Enhet, men også ulikheter

F. Longenecker skriver på sin blogg om enhet og ulikheter innen Kirken; han sier at folk utenfor Kirken tror at alle katolikker oppfører seg på samme måte, har samme åndelige idealer og liturgiske preferanser osv (slik tenkte jeg også før jeg ble katolikk, og kom fra de mange organisasjonene i Den norske kirke), men slik er på ingen måte:

… This unity within diversity is something I used to think we had in the Anglican Church. I thought that because we had Charismatics, Evangelicals, Anglo Catholics and we had a world wide communion with many different cultural expressions. However, we did not really have unity because within the diversity there were huge and irreconcilable differences. The only unity we had was a willingness to agree to differ with one another.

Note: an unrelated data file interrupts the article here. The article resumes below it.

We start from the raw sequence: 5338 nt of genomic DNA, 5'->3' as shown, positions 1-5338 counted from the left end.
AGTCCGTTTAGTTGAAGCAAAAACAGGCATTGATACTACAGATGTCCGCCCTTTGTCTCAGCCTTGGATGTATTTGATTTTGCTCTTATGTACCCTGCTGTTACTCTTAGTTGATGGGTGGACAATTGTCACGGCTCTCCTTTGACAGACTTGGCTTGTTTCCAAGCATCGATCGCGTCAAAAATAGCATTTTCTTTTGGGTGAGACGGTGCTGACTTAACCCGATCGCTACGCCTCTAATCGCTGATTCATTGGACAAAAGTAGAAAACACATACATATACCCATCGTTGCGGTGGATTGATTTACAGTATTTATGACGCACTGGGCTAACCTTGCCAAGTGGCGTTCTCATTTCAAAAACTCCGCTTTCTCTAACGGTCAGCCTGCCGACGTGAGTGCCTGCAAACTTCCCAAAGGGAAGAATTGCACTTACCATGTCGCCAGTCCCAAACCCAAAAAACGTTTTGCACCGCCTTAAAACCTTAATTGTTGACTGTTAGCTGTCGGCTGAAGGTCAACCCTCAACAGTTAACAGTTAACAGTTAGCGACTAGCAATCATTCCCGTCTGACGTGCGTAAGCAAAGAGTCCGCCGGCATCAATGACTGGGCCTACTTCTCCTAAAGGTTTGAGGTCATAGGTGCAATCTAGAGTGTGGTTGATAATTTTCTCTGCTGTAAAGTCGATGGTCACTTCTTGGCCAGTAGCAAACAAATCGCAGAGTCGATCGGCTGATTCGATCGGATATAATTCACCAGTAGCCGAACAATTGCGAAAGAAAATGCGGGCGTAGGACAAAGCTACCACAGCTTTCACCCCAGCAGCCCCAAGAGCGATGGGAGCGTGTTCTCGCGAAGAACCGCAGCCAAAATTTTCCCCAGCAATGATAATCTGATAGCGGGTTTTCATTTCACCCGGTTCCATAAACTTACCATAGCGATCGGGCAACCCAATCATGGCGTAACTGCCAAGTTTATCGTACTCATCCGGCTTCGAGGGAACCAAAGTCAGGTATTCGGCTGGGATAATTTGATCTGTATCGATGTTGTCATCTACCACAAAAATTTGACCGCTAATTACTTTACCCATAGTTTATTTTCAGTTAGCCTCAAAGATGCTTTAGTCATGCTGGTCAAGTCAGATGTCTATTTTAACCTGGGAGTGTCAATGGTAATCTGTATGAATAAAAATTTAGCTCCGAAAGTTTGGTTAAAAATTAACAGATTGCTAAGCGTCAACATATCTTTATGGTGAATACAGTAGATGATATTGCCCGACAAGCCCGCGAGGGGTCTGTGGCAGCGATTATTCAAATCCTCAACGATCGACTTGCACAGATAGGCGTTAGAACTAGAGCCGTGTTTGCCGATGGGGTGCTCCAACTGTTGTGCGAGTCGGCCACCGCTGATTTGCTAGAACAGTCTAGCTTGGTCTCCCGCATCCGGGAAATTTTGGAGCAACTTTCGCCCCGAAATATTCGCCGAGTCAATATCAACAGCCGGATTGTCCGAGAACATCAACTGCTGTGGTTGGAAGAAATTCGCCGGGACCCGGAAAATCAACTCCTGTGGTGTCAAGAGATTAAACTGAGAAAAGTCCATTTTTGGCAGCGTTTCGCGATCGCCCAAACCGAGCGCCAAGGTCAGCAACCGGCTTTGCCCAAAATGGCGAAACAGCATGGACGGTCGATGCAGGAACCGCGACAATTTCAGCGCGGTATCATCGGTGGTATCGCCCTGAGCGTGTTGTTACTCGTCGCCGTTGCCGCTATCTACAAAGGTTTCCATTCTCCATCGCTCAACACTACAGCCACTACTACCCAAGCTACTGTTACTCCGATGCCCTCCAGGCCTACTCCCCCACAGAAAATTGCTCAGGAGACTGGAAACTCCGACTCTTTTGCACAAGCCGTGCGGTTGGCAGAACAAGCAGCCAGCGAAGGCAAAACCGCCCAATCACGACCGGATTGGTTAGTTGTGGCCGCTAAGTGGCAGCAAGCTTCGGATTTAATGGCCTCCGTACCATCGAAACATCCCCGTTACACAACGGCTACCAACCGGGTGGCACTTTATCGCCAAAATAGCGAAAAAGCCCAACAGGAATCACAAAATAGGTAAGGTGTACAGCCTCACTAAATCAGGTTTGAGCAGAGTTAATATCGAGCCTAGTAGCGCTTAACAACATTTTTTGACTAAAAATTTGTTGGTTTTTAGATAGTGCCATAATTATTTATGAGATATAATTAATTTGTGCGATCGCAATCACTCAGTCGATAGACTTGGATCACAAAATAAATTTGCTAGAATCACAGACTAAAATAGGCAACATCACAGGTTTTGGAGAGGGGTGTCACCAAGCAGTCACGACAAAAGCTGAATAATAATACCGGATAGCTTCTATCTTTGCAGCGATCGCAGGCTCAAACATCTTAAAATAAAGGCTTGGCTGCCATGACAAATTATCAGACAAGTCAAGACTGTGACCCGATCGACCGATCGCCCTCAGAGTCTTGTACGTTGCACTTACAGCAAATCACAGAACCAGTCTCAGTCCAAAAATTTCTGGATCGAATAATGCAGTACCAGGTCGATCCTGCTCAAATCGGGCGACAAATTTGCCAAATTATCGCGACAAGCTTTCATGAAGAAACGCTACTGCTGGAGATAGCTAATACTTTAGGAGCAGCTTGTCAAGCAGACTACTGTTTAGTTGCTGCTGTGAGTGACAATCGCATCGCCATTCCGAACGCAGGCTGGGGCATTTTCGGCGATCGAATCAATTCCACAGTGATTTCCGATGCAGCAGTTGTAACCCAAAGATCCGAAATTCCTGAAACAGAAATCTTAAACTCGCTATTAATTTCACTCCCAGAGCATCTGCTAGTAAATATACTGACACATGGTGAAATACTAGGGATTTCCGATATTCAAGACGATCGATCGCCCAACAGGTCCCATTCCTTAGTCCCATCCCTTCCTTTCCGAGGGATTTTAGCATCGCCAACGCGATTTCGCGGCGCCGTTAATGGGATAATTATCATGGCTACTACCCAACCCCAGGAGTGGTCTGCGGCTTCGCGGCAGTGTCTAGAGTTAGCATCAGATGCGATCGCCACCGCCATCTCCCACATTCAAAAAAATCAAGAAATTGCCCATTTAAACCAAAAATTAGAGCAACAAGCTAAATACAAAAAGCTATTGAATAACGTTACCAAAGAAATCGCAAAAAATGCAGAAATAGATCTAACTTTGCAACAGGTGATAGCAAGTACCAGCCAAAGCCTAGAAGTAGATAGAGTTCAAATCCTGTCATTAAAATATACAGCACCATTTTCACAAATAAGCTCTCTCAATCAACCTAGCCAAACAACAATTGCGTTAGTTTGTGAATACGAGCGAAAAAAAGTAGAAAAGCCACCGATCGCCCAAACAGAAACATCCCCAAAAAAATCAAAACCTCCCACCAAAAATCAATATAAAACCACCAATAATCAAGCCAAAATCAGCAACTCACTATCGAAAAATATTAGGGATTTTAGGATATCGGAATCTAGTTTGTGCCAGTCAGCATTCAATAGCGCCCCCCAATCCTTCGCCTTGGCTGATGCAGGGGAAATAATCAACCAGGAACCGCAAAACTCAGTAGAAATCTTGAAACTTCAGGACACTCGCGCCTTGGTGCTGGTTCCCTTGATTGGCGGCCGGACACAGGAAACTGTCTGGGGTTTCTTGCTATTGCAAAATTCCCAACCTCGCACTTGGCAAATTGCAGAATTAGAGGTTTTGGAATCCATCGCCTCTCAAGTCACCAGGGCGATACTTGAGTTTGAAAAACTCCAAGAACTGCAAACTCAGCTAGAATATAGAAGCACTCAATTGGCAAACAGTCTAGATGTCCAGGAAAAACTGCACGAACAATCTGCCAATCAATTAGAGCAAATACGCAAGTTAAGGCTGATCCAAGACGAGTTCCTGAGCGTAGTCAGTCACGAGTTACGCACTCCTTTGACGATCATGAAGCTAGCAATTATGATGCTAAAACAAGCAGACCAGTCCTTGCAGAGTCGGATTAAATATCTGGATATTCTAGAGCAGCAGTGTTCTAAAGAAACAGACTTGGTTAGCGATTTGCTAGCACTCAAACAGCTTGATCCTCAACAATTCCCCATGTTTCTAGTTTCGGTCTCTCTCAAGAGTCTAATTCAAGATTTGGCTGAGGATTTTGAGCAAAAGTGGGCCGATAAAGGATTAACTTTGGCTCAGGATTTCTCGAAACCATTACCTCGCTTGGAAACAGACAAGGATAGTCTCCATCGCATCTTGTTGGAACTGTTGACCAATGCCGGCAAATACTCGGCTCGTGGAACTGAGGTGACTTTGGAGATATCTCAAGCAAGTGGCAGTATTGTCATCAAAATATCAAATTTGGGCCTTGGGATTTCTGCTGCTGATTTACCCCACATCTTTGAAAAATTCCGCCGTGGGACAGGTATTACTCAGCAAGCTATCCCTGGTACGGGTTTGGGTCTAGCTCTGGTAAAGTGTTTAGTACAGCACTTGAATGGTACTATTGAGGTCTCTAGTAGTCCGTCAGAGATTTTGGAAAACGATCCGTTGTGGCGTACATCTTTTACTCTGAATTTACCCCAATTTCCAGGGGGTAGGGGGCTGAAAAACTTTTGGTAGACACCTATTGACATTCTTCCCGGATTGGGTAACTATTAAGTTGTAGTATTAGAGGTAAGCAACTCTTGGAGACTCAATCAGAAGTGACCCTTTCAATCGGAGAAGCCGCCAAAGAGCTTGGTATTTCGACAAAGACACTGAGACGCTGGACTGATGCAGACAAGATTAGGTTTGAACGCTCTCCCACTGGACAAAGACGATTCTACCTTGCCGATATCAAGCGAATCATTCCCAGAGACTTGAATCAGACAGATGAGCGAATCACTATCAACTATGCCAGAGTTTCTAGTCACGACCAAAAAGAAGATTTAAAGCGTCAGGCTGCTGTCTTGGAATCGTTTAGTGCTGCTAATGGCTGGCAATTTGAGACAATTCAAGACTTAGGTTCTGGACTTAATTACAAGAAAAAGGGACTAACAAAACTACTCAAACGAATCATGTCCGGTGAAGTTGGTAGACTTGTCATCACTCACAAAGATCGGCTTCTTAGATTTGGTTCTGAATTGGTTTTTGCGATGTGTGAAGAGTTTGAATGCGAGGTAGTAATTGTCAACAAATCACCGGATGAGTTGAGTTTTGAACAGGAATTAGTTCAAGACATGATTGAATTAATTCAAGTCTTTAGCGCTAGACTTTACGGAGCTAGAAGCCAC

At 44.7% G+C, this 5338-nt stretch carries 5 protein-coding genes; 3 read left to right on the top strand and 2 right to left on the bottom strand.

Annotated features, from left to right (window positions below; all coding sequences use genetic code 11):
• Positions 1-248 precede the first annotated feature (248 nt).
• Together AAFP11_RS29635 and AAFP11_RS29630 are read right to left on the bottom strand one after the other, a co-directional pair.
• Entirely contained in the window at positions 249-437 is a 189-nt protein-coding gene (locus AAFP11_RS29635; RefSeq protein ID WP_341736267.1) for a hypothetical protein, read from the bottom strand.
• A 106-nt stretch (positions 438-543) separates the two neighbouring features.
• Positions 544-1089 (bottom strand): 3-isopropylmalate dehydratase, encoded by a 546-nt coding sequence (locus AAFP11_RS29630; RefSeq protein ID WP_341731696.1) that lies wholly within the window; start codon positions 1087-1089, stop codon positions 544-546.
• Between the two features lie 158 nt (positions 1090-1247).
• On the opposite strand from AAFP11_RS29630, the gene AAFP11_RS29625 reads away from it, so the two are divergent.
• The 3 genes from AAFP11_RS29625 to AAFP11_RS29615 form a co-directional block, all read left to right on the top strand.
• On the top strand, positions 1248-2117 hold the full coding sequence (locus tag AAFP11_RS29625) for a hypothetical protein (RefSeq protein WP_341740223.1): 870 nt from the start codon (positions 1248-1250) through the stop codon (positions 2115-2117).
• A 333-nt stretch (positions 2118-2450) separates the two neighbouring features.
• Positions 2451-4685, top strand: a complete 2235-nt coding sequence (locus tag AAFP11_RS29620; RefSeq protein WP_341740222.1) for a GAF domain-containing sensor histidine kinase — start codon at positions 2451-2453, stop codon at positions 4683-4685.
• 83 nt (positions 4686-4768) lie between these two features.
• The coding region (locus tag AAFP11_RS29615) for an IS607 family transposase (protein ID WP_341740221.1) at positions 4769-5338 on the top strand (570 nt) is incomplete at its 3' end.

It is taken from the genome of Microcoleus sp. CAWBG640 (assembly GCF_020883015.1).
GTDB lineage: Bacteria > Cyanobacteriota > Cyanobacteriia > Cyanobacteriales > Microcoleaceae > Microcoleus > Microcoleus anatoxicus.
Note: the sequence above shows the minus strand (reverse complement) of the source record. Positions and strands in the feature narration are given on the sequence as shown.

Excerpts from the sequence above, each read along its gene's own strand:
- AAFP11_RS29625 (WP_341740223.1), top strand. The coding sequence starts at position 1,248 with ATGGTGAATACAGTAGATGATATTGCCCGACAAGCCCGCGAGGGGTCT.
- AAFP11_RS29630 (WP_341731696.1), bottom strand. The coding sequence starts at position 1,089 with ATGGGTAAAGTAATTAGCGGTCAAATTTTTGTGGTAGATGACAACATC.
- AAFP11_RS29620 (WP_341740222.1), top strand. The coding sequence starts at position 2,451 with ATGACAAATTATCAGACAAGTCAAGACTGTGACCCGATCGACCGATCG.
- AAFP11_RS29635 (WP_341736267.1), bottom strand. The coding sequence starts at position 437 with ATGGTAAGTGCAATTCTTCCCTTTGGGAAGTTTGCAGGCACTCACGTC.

The diversity and unity within the Catholic Church is something far stranger and more beautiful and more difficult to describe. This is something I feel passionate about sharing with our Anglican brothers and sisters who are considering the Anglican Ordinariate. Some of them feel they will be gobbled up by the big-ness of Rome. I have found just the opposite. There is an extraordinary amount of freedom within the different expressions of Catholicism. Whether they are religious orders, dioceses, parishes or Eastern Rite Churches, or one day the Ordinariate for former Protestants…within the diversity there is an underlying unity that sets us free.

If you really do ‘profess to believe all that the Catholic Church teaches as revealed by God’ then you belong to the Catholic faith. You are one with the Catholic faith. You may not be perfect. You may not be a saint. Christians who are outside the Catholic faith may be better Christians than you, but you are a Catholic. …

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